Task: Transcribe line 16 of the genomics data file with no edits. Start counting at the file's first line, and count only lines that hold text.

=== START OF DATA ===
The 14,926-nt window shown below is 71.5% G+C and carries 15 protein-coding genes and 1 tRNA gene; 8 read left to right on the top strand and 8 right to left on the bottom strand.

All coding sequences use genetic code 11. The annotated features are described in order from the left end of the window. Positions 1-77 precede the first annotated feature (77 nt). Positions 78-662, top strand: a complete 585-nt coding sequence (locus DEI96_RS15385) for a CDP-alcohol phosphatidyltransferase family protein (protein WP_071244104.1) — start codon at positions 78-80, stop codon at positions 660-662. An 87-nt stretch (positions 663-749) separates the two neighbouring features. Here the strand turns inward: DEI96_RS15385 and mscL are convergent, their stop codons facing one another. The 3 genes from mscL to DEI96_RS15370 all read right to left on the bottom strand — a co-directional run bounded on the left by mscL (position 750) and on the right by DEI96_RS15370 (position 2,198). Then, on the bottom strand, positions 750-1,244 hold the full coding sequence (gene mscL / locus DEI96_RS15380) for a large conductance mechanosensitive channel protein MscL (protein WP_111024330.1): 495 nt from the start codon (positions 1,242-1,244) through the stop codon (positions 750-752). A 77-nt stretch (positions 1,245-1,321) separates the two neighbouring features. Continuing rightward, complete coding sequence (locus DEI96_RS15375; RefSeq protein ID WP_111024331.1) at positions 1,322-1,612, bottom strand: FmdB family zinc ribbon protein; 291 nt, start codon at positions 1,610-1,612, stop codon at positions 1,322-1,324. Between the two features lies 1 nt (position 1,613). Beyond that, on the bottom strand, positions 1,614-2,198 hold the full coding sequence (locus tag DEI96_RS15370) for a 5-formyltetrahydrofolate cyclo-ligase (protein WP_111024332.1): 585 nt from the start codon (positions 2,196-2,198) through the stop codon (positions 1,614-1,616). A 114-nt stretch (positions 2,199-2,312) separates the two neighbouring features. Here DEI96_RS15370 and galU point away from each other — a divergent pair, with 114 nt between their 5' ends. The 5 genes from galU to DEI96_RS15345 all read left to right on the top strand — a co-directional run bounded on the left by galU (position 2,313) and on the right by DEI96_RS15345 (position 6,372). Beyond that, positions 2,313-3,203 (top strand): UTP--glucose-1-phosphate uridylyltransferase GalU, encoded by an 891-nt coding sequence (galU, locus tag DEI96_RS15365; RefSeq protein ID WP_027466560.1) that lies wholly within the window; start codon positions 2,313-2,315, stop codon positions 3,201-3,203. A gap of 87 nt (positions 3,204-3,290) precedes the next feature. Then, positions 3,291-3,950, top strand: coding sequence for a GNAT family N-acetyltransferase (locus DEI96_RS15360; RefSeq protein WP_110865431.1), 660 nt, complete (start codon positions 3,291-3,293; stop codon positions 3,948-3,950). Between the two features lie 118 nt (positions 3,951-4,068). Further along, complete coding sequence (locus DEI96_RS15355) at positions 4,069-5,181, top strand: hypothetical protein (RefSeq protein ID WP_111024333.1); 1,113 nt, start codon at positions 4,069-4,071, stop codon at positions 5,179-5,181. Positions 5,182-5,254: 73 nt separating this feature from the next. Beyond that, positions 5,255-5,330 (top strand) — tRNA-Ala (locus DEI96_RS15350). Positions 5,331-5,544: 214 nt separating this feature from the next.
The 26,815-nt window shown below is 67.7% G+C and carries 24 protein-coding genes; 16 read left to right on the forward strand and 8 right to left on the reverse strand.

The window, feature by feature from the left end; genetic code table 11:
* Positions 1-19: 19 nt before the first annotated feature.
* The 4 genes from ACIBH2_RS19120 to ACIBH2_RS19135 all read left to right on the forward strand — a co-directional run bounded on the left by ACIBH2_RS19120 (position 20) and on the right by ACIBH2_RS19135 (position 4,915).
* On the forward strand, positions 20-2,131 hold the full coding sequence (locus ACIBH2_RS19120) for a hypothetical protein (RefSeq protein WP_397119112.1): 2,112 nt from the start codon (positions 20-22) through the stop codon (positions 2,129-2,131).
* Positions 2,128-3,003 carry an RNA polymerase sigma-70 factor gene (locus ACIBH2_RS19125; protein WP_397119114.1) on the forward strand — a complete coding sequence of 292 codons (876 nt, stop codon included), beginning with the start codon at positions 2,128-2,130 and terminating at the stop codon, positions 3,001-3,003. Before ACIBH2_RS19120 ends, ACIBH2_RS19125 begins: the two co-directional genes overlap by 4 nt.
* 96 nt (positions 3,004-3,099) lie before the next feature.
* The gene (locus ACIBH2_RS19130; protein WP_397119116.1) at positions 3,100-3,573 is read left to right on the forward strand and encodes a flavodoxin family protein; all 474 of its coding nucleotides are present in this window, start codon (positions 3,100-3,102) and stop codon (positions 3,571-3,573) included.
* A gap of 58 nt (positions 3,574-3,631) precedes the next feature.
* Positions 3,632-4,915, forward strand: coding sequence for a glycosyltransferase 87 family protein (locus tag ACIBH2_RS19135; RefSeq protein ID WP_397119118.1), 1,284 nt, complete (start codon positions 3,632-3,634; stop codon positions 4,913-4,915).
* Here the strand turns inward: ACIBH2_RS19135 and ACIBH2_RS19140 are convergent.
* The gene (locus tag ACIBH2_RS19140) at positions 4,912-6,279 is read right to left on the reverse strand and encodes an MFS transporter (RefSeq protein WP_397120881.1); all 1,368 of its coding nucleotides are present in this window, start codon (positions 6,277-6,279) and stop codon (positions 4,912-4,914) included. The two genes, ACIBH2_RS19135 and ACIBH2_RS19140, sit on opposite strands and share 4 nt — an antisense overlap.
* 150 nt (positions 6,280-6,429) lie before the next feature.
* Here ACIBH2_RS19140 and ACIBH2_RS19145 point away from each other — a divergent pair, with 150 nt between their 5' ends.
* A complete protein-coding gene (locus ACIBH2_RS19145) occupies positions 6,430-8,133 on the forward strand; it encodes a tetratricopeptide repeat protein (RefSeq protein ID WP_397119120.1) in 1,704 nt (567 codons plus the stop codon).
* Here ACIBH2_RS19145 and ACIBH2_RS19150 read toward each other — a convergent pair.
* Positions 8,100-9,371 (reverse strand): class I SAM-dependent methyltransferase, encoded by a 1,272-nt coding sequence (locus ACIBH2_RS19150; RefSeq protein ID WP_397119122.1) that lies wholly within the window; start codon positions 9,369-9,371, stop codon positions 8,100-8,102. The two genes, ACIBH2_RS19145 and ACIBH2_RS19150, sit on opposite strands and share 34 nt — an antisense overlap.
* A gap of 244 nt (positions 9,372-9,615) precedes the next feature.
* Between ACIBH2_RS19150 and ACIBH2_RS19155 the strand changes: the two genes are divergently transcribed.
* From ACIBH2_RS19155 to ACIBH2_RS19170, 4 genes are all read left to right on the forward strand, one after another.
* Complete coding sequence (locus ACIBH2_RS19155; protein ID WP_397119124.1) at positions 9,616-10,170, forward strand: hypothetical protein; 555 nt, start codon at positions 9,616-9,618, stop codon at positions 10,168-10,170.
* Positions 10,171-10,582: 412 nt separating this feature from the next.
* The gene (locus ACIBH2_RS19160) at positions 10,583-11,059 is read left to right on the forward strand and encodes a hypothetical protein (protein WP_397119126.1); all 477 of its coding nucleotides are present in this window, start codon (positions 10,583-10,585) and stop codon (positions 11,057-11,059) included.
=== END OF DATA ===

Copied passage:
* Here ACIBH2_RS19140 and ACIBH2_RS19145 point away from each other — a divergent pair, with 150 nt between their 5' ends.